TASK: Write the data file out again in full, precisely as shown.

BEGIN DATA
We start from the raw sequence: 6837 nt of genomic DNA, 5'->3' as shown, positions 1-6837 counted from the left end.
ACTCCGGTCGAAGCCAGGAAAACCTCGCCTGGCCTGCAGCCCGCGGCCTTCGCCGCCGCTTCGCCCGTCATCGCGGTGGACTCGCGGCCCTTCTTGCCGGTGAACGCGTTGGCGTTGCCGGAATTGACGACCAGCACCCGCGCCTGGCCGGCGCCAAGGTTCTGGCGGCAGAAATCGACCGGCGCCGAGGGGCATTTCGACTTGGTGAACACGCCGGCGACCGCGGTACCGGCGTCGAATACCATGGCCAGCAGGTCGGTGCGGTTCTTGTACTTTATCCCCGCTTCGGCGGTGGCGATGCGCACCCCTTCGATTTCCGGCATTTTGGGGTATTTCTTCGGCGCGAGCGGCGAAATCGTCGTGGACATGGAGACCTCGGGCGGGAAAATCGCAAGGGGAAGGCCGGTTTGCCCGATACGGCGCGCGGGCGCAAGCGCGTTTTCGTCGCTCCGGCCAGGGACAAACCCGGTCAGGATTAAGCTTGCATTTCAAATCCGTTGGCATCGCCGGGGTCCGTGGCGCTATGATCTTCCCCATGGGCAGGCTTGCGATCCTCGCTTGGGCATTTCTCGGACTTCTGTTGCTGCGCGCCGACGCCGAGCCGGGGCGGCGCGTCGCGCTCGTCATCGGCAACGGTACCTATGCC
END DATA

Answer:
We start from the raw sequence: 6837 nt of genomic DNA, 5'->3' as shown, positions 1-6837 counted from the left end.
ACTCCGGTCGAAGCCAGGAAAACCTCGCCTGGCCTGCAGCCCGCGGCCTTCGCCGCCGCTTCGCCCGTCATCGCGGTGGACTCGCGGCCCTTCTTGCCGGTGAACGCGTTGGCGTTGCCGGAATTGACGACCAGCACCCGCGCCTGGCCGGCGCCAAGGTTCTGGCGGCAGAAATCGACCGGCGCCGAGGGGCATTTCGACTTGGTGAACACGCCGGCGACCGCGGTACCGGCGTCGAATACCATGGCCAGCAGGTCGGTGCGGTTCTTGTACTTTATCCCCGCTTCGGCGGTGGCGATGCGCACCCCTTCGATTTCCGGCATTTTGGGGTATTTCTTCGGCGCGAGCGGCGAAATCGTCGTGGACATGGAGACCTCGGGCGGGAAAATCGCAAGGGGAAGGCCGGTTTGCCCGATACGGCGCGCGGGCGCAAGCGCGTTTTCGTCGCTCCGGCCAGGGACAAACCCGGTCAGGATTAAGCTTGCATTTCAAATCCGTTGGCATCGCCGGGGTCCGTGGCGCTATGATCTTCCCCATGGGCAGGCTTGCGATCCTCGCTTGGGCATTTCTCGGACTTCTGTTGCTGCGCGCCGACGCCGAGCCGGGGCGGCGCGTCGCGCTCGTCATCGGCAACGGTACCTATGCC